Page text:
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+ Donato Wharton - Body Isolations
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+ Calexico - Garden Ruin (Review #2)
+ Calexico - Garden Ruin (Review #1)
+ The Flaming Lips - At War With The Mystics
+ The Glass Family - Sleep Inside This Wheel
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Soul Asylum
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After The Flood: Live From The Grand Forks Prom, June 28, 1997
Columbia Legacy
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The lifecycle of the band Soul Asylum is a fascinating footnote in the annals of rock 'n' roll. Beginning as hipsters in a scene-heavy Minneapolis in the mid-'80s, they wiggled out from under the Replacements-Hüsker Dü cloud as melodic punk-rockers with a visceral live show and strong sense of whimsy — with plenty of critical acclaim and indie credibility to boot. When Nirvanaís Nevermind broke and signaled the end of the indie-rock movement of the '80s, Soul Asylum rode the alternative-rock wave and reached the big time on the strength of the folk-rock "Runaway Train." Subsequently, their fan base eroded. Never as weird as Jane's Addiction, or as heavy as Soundgarden, they were better than both of them. Their unabashed peppiness and desire to be real rock 'n' rollers — I still think that "Misery," their lead single from Let Your Dim Light Shine, seems a lot like Van Halen's "Jump" in spirit — puttered out by the end of the decade.


The recently released After the Flood: Live From the Grand Forks Prom, June 28, 1997 captures the band at the height of its commercial acclaim, and it's a fitting coda to the Soul Asylum story. The spring of 1997 found massive flooding throughout the upper Midwest on the Red River, and Grand Forks, North Dakota was particularly hard hit. On prom night, the city's promise stopped sandbagging, got all dolled up, and gathered in an airplane hangar to hear the biggest and best rock 'n' roll band of the Midwest provide some space and celebration at this most American of coming-of-age ceremonies.

And while it can only be expected that many of the dancers were thinking more about their dates and the liquor they drank in the back of Daddy's car than the guitar chords reverberating throughout the hangar, the band knew its place and filled it admirably. To get things started with a rowdy and anti-authoritarian air, they begin with a cover of Alice Cooper's "School's Out," and follow quickly with a series of their hits and almost-hits. The "frustrated, incorporated" chorus of "Misery" — isn't that exactly how senior year feels? — makes the crowd boil over, and the pummeling drums that close "Without a Trace" make the desperation of the lyrics palpable.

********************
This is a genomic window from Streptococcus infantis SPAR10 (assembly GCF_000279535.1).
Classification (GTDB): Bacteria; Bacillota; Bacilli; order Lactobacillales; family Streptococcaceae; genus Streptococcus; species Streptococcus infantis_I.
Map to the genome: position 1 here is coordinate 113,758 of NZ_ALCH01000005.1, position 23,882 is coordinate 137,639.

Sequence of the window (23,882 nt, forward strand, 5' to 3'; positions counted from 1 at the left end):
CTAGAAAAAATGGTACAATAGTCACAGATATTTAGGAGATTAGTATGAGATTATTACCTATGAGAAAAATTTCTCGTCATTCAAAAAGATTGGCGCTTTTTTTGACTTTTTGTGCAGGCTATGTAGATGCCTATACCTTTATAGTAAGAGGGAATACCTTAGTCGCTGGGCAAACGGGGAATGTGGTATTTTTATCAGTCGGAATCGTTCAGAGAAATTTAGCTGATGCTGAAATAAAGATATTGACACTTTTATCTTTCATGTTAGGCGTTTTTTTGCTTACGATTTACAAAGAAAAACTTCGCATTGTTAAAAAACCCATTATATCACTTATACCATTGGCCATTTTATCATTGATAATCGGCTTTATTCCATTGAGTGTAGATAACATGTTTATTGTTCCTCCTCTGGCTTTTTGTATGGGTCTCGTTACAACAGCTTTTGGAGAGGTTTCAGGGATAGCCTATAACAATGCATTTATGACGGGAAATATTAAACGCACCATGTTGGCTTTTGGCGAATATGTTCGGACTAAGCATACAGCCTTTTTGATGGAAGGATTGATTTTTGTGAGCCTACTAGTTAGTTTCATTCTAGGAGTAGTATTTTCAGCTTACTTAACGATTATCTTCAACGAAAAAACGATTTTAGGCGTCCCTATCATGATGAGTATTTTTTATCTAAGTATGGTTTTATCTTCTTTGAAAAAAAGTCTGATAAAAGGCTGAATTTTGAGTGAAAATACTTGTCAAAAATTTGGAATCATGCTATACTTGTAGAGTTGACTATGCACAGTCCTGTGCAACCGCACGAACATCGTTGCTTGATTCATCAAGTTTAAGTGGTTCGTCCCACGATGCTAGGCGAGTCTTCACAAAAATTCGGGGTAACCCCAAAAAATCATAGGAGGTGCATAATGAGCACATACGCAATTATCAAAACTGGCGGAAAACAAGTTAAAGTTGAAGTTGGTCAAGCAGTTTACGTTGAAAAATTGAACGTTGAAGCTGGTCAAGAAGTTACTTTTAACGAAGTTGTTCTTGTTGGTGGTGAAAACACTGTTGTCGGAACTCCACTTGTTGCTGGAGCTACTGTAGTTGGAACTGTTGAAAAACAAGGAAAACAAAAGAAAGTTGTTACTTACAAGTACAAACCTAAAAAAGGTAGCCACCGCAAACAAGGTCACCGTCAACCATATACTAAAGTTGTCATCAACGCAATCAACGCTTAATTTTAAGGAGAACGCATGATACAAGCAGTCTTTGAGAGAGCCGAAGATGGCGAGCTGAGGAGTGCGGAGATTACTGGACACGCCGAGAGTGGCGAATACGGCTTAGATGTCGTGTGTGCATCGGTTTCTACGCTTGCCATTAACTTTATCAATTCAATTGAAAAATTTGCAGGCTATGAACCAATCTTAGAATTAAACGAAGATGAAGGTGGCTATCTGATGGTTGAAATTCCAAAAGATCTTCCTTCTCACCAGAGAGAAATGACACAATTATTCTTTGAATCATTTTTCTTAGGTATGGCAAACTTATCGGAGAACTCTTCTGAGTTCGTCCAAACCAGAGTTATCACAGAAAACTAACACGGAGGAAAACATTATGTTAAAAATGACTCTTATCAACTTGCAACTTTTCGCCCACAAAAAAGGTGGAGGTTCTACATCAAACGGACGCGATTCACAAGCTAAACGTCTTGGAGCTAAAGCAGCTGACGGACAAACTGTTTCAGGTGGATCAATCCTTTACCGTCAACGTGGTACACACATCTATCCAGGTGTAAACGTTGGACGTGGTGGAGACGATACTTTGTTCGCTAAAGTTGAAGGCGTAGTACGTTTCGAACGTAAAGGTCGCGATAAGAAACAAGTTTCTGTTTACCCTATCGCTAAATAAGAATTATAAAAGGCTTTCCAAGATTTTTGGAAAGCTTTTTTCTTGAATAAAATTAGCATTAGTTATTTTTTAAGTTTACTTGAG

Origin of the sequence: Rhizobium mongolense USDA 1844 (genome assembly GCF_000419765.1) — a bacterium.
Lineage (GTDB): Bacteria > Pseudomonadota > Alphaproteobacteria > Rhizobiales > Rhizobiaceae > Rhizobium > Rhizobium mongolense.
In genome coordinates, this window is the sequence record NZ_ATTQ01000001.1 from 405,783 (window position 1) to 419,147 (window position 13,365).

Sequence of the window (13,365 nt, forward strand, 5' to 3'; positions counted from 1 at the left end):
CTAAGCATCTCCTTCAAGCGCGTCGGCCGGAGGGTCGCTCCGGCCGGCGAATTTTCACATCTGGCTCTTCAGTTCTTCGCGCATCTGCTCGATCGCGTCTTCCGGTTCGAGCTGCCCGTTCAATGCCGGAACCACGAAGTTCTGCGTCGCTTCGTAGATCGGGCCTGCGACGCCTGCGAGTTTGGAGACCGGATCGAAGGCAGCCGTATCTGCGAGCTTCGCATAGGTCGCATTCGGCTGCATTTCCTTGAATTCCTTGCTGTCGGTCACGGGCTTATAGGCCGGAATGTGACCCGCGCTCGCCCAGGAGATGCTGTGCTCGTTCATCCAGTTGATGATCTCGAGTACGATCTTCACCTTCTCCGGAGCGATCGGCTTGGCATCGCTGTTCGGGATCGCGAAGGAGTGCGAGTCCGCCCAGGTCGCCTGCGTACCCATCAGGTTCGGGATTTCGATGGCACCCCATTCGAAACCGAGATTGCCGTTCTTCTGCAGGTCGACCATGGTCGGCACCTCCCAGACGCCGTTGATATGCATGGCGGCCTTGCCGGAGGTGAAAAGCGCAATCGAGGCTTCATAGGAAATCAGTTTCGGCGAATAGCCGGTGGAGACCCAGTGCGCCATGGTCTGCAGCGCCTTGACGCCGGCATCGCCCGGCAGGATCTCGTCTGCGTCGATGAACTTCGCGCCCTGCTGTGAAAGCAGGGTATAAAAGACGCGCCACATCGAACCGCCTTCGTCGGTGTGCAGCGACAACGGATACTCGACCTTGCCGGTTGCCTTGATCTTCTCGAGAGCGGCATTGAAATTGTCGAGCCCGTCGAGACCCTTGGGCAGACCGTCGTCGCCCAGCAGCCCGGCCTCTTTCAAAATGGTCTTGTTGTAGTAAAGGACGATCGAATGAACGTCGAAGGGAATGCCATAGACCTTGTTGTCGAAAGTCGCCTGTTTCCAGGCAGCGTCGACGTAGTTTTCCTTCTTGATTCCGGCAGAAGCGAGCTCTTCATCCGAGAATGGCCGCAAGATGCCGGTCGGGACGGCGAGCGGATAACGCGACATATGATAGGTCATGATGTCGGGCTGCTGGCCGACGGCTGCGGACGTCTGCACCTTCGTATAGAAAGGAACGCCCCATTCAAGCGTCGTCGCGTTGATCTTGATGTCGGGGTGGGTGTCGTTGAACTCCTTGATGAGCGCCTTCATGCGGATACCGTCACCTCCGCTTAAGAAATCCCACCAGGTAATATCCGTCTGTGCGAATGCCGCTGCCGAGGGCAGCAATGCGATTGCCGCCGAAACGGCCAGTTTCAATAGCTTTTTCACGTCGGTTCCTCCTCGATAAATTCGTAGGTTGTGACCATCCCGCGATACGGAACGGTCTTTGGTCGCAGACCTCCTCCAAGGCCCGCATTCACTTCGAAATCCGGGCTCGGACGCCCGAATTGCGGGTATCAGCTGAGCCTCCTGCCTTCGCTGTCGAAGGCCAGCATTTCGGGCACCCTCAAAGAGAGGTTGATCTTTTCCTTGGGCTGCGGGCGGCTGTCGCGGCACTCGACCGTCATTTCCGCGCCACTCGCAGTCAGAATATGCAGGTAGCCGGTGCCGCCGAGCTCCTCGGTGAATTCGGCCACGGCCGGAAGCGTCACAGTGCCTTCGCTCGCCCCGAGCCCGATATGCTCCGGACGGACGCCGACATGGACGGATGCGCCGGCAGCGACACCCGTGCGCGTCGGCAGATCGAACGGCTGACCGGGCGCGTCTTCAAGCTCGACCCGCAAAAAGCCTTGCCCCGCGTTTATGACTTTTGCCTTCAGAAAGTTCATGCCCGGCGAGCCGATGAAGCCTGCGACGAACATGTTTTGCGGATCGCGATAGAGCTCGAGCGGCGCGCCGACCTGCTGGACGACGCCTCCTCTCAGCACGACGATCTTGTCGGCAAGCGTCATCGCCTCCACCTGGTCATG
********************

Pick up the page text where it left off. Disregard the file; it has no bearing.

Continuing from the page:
There are plenty of slow songs for slow dancing, though the ménage-à-trois of "We 3" might not be precisely the thing to bring adolescents together. And then plenty of radio-friendly jukebox hits, from Dionne Farris' "I Know" and their own smash "Runaway Train," to Smokey Robinson's "The Tracks of My Tears" for the teachers and chaperones. Even years later, it's easy to visualize what certainly were wide, goofy grins on the band's faces as the tuxedo-clad masses join in on "I Can See Clearly Now," or the soaring melodies of "Rhinestone Cowboy." Soul Asylum were called the "best live band in America" by numerous mags and zines in the early chapters of their career, and a band earns that title when they know their audience and deliver. On After the Flood, they're right back on it.

So the songs are great — even the only lukewarm originals seem charged here, and while I find myself still wincing at the occasionally daft lyric, that pales when compared to the awkwardness of that high school junior in the back, trying to get the nerve up to talk to the cheerleader under the disco ball. Maybe it's the desperation of a town that almost floated away in the spring rains. Maybe it's the absurdity of proms, airplane hangars, or my own high-school memories. Maybe itís just a Midwestern thing, where ceremony and niceness are something to be valued. It's probably just a time-tested understanding of all these things, and a band not taking themselves any more seriously than they deserve. Whatever it is, just like a high-school yearbook, After the Flood brings back all kinds of great memories.


by Michael Lach




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